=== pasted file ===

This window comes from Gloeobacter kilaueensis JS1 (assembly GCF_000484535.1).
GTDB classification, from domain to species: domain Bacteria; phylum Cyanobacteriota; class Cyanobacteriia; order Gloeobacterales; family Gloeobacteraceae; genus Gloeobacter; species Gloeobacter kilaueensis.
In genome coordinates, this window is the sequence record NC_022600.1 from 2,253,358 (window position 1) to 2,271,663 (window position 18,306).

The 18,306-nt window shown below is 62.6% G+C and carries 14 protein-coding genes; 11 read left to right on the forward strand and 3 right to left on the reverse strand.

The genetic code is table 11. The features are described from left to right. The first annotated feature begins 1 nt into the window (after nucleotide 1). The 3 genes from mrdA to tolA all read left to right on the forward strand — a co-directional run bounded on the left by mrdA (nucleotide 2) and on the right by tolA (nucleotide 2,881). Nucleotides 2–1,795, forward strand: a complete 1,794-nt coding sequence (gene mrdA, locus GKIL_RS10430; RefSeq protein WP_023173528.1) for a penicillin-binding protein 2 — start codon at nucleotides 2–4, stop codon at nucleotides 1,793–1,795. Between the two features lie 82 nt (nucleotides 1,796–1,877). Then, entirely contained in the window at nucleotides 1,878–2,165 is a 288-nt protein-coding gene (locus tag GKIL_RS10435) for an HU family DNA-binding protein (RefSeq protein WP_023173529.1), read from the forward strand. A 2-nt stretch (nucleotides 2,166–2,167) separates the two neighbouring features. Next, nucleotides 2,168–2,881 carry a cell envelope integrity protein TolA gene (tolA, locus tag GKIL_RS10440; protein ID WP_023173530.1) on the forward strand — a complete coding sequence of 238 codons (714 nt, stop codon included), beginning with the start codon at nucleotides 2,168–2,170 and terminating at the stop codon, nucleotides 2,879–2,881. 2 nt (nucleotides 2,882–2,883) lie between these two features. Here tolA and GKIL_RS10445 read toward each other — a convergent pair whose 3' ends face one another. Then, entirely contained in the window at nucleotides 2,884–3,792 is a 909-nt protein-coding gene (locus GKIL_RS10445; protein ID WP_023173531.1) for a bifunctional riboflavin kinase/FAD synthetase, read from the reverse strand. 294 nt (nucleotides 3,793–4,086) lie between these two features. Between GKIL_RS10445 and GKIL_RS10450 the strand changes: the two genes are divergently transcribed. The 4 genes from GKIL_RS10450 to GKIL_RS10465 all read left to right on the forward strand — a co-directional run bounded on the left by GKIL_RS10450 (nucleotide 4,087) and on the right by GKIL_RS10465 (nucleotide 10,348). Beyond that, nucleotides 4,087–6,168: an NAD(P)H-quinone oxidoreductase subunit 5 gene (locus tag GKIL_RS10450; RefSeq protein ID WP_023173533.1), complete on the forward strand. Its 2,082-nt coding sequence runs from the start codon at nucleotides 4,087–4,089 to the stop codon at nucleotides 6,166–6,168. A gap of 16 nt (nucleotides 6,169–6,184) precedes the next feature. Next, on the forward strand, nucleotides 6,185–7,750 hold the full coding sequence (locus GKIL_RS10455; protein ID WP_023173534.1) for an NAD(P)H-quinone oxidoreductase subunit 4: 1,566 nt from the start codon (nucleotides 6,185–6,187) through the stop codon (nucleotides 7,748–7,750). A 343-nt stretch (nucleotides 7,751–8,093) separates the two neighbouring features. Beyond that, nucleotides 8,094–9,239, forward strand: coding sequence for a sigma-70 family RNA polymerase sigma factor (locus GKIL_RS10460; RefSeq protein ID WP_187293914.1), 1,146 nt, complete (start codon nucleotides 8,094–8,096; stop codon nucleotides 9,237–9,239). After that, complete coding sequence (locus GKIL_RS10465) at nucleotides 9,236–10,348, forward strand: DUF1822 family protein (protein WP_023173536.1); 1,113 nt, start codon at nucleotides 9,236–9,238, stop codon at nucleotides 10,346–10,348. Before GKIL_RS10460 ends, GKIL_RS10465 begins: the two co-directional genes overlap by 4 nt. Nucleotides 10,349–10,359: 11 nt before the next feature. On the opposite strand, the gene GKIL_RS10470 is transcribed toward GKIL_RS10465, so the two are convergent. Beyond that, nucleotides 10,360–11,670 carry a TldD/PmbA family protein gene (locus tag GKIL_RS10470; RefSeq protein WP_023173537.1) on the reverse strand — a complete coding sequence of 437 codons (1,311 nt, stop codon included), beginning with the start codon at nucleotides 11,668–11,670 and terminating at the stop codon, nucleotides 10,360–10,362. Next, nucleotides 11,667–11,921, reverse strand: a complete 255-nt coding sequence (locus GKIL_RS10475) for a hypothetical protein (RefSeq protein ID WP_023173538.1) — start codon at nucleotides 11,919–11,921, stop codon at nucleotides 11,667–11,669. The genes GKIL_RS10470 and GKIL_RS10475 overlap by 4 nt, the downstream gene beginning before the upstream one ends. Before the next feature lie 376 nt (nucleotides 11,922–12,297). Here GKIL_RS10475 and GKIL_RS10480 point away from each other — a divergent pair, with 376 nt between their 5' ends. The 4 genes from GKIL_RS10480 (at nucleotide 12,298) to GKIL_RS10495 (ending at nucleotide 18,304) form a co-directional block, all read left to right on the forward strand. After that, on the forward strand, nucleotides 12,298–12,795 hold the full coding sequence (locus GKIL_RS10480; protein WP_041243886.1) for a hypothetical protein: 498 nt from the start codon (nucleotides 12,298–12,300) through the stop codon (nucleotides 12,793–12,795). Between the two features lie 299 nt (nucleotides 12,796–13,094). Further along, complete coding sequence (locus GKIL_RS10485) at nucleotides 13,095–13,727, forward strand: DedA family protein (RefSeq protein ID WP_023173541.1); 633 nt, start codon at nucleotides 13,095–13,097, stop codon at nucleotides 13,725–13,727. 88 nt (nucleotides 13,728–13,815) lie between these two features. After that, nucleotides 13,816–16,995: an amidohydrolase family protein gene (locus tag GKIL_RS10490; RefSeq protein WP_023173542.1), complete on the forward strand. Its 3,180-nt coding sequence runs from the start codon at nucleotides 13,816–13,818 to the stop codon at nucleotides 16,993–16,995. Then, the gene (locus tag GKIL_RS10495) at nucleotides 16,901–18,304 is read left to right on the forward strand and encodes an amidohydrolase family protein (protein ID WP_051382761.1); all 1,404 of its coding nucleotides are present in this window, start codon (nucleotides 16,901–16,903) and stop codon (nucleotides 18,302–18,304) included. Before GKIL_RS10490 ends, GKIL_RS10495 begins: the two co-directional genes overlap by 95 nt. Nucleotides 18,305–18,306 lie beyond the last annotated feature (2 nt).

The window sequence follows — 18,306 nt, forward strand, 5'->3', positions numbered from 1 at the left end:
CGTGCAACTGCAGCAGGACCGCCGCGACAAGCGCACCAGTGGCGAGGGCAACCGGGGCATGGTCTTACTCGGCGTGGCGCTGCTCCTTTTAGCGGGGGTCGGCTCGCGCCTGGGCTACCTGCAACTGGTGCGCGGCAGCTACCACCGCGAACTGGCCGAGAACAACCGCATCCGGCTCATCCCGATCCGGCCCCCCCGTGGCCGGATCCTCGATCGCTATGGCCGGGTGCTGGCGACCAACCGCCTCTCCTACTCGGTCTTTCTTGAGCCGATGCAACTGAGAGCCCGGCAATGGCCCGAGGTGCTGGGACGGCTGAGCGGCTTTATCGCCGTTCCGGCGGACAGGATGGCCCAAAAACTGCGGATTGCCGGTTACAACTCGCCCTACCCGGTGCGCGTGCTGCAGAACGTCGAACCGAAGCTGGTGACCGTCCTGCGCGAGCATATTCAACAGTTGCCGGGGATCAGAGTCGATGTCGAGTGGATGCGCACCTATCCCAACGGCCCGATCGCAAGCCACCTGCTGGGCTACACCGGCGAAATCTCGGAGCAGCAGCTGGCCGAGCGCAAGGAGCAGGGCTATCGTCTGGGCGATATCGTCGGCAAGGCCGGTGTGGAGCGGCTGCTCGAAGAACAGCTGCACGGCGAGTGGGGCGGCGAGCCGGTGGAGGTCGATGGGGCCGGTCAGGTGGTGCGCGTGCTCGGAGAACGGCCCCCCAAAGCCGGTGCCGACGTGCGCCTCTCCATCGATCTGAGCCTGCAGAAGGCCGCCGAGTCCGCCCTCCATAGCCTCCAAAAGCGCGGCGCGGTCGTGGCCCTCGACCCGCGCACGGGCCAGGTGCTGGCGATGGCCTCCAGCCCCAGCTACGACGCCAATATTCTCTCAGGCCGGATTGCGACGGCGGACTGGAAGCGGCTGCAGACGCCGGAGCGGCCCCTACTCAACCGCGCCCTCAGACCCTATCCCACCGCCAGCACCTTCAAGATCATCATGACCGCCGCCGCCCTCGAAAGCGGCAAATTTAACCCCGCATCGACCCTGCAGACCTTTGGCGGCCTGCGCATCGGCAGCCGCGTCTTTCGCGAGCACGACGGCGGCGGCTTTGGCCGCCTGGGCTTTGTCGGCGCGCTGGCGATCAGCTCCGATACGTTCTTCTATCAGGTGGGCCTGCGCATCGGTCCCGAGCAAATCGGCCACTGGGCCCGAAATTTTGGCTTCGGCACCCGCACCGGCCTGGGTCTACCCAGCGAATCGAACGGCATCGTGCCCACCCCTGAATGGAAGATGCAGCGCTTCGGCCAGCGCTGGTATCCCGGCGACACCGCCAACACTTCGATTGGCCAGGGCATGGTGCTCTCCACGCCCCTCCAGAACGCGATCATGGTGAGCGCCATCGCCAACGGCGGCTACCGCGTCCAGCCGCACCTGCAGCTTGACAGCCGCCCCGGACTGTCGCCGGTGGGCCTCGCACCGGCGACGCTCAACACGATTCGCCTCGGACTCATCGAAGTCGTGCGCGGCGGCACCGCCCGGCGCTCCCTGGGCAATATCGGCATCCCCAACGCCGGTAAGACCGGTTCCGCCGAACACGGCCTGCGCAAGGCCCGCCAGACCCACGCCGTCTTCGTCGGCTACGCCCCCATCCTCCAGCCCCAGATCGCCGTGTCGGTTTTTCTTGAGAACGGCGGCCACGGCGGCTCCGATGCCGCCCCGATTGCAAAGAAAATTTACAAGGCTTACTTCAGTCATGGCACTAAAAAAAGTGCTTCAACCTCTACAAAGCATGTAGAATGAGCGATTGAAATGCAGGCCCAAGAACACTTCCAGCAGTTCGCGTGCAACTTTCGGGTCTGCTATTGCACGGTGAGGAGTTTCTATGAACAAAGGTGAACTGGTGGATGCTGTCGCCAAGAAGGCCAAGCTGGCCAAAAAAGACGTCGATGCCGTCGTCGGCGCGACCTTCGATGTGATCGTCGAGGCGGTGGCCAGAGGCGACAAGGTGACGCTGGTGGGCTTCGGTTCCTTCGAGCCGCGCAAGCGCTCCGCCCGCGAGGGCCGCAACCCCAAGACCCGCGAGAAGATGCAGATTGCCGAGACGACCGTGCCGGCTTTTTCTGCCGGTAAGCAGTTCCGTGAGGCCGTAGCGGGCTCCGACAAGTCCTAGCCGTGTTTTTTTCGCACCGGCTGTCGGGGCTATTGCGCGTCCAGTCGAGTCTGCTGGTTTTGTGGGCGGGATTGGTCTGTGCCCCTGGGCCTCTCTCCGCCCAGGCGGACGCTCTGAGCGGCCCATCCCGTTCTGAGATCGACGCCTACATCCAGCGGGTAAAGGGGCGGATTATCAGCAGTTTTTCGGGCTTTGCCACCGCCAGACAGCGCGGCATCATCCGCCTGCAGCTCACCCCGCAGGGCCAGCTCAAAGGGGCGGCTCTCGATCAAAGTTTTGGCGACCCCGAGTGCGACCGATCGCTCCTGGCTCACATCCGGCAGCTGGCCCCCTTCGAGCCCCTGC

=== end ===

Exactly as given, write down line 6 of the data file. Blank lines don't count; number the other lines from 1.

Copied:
The window sequence follows — 18,306 nt, forward strand, 5'->3', positions numbered from 1 at the left end: